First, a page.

With it’s multi-level spillway, the High Point Municipal Dam at City Lake Park is like a large water sculpture. As I approached the dam, I saw this wonderful composition opportunity. But before I could get out my camera, the couple got-up and started towards their car. Fortunately they kindly agreed to return to the table so I could shoot a few compositions. Thanks to Debbie and Brian!
Click on the image to view a higher resolution version from my portfolio site. Hope you all have a great weekend!
This post features a composition study of an old barn and corn crib on display at the New River Trail State Park, Foster Fall section. My Boy Scout Troop camped, canoed and biked here this past weekend. Such a beautiful destination!
Thanks for stopping by today. Click on an image to view a higher resolution version from my portfolio site.
I need your help in picking the best composition below, horizontal or vertical. These were captured early morning at a local park. The horizontal image is were I’m leaning; it feels more balanced. I also like the contrasting tonality between the two structures.
The vertical image better isolates the interesting side lighting on the stairs and railing. Which do you like the best?
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This composition has been on my to-do list for quite a while. I find it an interesting architectural abstract and street scene. There is actually a 5th bridge which is hidden behind the two far bridges in the lower left. Perhaps I should change the title to 5 Bridges on 5th Street Scene.
In United States, today’s holiday reminds us of our obligation to remember the countless men and women who died to protect their fellow man and maintain our precious democratic freedoms. Democracy is not easy, it requires compromise! The recent mood of absolutism, and rejection of government/public institutions dishonors those who have sacrificed so much to protect them.
Last week I had dinner in downtown Winston-Salem with my photographer friend Owens Daniels. Afterwards, we both grabbed our camera and set out on a local street photography expedition. I had so much fun. We met some nice folks, found some great scenes and Owens shared many of his proven street photography tips.
I must do more street photography.
Shoot with a photographer friend. We grow through shared experience.
Learn how to see without thinking. I’m reading a good book on this now – “Opening the Good Eye”.
Develop your own style.
Don’t be afraid of high ISO! My D750 higher ISO settings look great, Lightroom does a great job of minimizing noise, and I usually add film grain to the composition in my workflow.
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A year ago, my family visited the Biltmore Estate in Asheville, NC. This is my fourth post from that visit. Such a beautiful place! The first image features the Grand Staircase. The weight of the exterior staircase wall creates a cantilever force which supports the weight of the large granite steps. I used a “glow” filter in Filter Forge to add a subtle glow effect to the highlights.
The next four images feature the Biltmore Conservatory. Part of the Biltmore’s Walled Garden, the Conservatory was designed by the Biltmore House architect Richard Morris Hunt. It was built to provide flowers, plants and shrubs for the house and surrounding gardens.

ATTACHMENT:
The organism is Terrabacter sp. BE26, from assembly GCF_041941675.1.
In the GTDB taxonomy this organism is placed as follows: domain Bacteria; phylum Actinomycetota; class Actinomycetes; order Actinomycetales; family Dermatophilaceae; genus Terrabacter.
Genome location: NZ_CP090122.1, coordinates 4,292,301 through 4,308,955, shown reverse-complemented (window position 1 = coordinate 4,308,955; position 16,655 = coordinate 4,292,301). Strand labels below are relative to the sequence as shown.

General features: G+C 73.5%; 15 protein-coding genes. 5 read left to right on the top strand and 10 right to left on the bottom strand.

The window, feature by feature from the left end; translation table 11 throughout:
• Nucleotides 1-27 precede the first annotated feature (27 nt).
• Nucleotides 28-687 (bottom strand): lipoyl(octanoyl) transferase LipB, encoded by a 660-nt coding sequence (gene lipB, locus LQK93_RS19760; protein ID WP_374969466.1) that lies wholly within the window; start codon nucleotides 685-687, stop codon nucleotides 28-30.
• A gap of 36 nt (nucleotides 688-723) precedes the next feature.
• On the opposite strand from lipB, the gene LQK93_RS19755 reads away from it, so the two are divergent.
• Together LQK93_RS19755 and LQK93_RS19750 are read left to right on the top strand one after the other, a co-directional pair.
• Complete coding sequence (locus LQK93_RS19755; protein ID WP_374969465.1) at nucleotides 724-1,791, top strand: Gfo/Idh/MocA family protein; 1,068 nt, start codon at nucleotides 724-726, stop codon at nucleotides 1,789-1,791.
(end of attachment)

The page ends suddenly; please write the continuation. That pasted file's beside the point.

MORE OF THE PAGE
I captured this young fella on the playground at the Biltmore Winery and Farm Village. Is he focused on balancing himself, or is he intrigued by his shadow?
Glad you stopped by. Click on an image to see a high resolution version from my portfolio site.
From my original Dixie Furniture Plant post back on March 12th, I had a few more dramatic abandoned landscapes I wanted to share. The black & white compositions followed my typical b&w workflow which includes process with Alien Skin’s Exposure 7 to emulate Agfa APX 100 b&w film. The color image was processed to emulate Kodachrome slide film.
I appreciate you taking time to visit my blog. Click on an image to view a higher resolution version from my portfolio site.
The Salem Cemetery was originated by the Moravian Church in the 1770s. Currently over 40 acres in size, its rolling hills create a unique resting place for over 6000 souls. After work last Thursday, I visited as late afternoon was transitioning into sunset. The long shadows and dramatic lighting offered several photographic opportunities.
When I first noticed this scene, I was intrigued.There was something interesting, but I couldn’t quite clarify what I was reacting to.So I composed a few shots based on what I thought I saw.Maybe it was the flowing branches contrasting against rigid brick wall.
A few days later, towards the end of my typical b&w workflow, the composition began to reveal itself.For me, I now understand the beauty experienced from this composition comes from the way it makes me feel.Sure, there may be some cool textures, patterns, shadows and contrasting abstract elements.But these individual elements all seem to combine to create a unique alternative experience, greater than the sum of the parts. Click on the image to see a high-res version from my portfolio site and see if you have a similar reaction. View full screen on a desktop monitor to get the best experience.
Of course, I could just be full of crap. Perhaps I’m too close to the work.
I’m gonna go with what I feel, and then what I see.And I do feel a strong engagement with this composition.Especially when I don’t try to analyze, but instead just “experience” what it has to offer. How does it specifically make me feel? Intrigued, but more than before. What’s more important, is “how does it make you feel?’